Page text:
- Not Under Examination. The correction must be completed before the plan comes under examination by the IRS for the year in which the failure occurred.
Correcting Operational Failures by Plan Amendment under SCP
An “Operational Failure” (defined in Revenue Procedure 2019-19) occurs when a plan is not operated in accordance with its terms. Most Operational Failures are corrected under EPCRS by taking actions to put the plan and affected participants in the same position (as much as possible) that they would have been in had the terms of the plan been followed. However, because undoing past actions may not always be practicable or in the best interests of the plan and the affected participants, EPCRS also permits certain Operational Failures to be corrected by an amendment of the plan to retroactively revise its terms in order to conform to the operation of the plan. Previously, correcting operational errors with a retroactive plan amendment required a plan sponsor to utilize VCP.
Under the new rules, for an Operational Failure to be eligible for correction by plan amendment under SCP, the general eligibility requirements for SCP must first be satisfied. The application of these requirements generally depends on whether the failure is “insignificant” or “significant.” If the failure is insignificant, it may be corrected at any time even after the plan comes under examination by the IRS and even if the Operational Failure is discovered on examination. If the failure is significant, the correction (i) must be substantially completed by the last day of the second plan year following the plan year in which the failure occurred, and (ii) must be completed before the plan comes under examination by the IRS for the year in which the failure occurred.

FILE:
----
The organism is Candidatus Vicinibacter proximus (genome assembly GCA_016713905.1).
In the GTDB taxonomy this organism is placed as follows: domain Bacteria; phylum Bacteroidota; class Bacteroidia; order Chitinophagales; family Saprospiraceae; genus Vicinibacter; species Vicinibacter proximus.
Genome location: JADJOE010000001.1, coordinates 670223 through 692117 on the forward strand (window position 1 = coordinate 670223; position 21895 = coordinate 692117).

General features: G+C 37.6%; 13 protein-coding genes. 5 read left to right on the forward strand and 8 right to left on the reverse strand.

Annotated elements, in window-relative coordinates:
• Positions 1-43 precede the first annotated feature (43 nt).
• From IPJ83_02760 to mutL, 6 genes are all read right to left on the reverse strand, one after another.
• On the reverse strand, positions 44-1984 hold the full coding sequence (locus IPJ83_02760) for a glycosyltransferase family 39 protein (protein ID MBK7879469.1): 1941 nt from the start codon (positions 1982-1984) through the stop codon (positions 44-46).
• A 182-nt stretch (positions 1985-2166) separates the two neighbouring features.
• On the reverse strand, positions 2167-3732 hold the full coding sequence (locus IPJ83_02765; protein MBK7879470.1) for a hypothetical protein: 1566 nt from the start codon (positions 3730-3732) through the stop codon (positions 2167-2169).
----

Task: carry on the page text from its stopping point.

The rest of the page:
If the generally eligibility requirements are satisfied, the following specific conditions must also be met for an Operational Failure to be eligible for correction by plan amendment under SCP:
- the plan amendment would result in an increase of a benefit, right, or feature available to the plan participants;
- the increase in the benefit, right, or feature is available to all participants; and
- providing the increase in the benefit, right, or feature is permitted under the Code and satisfies the general correction principles under EPCRS.
If all of the above conditions are met, an Operational Failure may be corrected by plan amendment under SCP if it falls within one of the following categories:
- Code Section 401(a)(17) Failure. A “Code Section 401(a)(17) Failure” (defined in Revenue Procedure 2019-19) occurs when a plan takes into account an employee’s compensation over a limit specified in the plan for purposes of allocating contributions. This failure may be corrected through a plan amendment to retroactively allocate additional contributions to employees for whom the failure did not occur.